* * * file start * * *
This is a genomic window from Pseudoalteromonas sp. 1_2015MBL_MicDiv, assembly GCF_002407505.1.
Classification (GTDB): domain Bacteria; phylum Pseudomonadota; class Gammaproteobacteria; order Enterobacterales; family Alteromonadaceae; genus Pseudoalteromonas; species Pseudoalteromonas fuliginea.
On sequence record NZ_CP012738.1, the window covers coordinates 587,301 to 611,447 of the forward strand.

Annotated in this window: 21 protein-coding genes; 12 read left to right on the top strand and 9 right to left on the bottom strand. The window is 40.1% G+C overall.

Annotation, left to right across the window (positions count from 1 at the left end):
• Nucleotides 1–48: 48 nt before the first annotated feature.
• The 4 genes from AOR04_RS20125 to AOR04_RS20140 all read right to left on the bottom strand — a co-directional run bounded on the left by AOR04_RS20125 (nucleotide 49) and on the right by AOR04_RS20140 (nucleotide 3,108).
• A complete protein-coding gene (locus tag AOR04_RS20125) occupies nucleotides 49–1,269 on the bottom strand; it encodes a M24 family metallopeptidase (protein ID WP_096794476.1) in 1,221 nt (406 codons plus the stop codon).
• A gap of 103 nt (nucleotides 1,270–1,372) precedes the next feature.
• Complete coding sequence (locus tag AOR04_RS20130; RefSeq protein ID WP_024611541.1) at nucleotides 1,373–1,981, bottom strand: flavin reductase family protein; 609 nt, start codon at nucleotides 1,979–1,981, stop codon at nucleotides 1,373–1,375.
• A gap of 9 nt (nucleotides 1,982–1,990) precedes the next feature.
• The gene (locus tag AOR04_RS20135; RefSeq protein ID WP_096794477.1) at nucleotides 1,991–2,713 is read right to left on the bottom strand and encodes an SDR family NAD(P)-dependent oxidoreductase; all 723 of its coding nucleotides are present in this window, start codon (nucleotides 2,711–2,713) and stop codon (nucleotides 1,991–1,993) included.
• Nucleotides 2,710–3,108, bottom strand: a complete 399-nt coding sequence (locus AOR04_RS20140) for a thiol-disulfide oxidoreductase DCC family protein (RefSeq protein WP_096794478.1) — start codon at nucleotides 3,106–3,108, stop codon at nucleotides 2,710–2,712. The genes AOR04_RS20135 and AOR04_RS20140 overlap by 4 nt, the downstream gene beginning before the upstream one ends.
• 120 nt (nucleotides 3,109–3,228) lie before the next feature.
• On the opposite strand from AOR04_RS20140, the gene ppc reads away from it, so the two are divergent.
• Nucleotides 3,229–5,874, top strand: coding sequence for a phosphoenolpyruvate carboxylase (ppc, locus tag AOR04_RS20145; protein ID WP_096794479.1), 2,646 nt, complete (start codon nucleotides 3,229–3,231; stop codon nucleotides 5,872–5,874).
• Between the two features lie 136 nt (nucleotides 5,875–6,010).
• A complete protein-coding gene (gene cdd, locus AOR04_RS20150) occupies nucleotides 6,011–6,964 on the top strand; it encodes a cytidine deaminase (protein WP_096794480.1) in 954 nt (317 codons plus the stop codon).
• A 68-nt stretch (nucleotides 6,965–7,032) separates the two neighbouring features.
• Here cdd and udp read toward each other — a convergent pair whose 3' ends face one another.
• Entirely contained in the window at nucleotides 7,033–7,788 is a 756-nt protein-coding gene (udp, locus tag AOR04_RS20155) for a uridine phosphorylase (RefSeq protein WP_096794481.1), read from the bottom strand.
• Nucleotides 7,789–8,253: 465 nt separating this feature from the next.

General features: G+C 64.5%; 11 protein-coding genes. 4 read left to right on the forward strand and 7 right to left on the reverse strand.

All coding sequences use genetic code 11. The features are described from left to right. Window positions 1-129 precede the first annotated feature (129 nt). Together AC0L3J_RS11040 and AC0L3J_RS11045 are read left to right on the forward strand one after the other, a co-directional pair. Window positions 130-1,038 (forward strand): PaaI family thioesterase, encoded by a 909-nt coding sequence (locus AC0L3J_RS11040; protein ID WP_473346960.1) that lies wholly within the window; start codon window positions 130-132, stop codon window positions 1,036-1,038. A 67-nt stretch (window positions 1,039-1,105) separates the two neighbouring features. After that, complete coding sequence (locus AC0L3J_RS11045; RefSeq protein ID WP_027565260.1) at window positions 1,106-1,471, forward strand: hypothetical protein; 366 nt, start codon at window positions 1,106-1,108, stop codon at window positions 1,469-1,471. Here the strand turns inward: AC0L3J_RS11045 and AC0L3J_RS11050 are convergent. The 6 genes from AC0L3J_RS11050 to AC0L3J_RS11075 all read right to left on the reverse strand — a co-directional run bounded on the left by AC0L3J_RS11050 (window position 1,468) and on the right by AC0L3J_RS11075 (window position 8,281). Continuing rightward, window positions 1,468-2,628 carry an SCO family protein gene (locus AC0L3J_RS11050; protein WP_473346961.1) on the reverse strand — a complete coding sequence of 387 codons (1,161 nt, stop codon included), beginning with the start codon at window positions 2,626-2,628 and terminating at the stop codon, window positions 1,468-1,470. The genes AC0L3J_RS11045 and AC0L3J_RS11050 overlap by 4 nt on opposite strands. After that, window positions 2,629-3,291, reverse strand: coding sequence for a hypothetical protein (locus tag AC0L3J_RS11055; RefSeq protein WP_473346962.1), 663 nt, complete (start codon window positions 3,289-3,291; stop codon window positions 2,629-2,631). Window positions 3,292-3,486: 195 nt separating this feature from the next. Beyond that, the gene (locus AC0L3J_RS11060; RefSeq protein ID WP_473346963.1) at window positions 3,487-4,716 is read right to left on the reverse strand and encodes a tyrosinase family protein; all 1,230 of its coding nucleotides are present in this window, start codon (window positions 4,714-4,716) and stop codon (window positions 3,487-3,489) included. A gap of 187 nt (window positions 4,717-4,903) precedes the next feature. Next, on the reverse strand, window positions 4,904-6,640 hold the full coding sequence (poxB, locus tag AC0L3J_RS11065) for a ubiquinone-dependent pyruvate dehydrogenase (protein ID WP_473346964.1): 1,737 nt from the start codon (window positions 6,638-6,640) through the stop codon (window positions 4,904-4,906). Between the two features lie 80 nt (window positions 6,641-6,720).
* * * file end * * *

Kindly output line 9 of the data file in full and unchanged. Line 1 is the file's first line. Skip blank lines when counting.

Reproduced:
• A gap of 103 nt (nucleotides 1,270–1,372) precedes the next feature.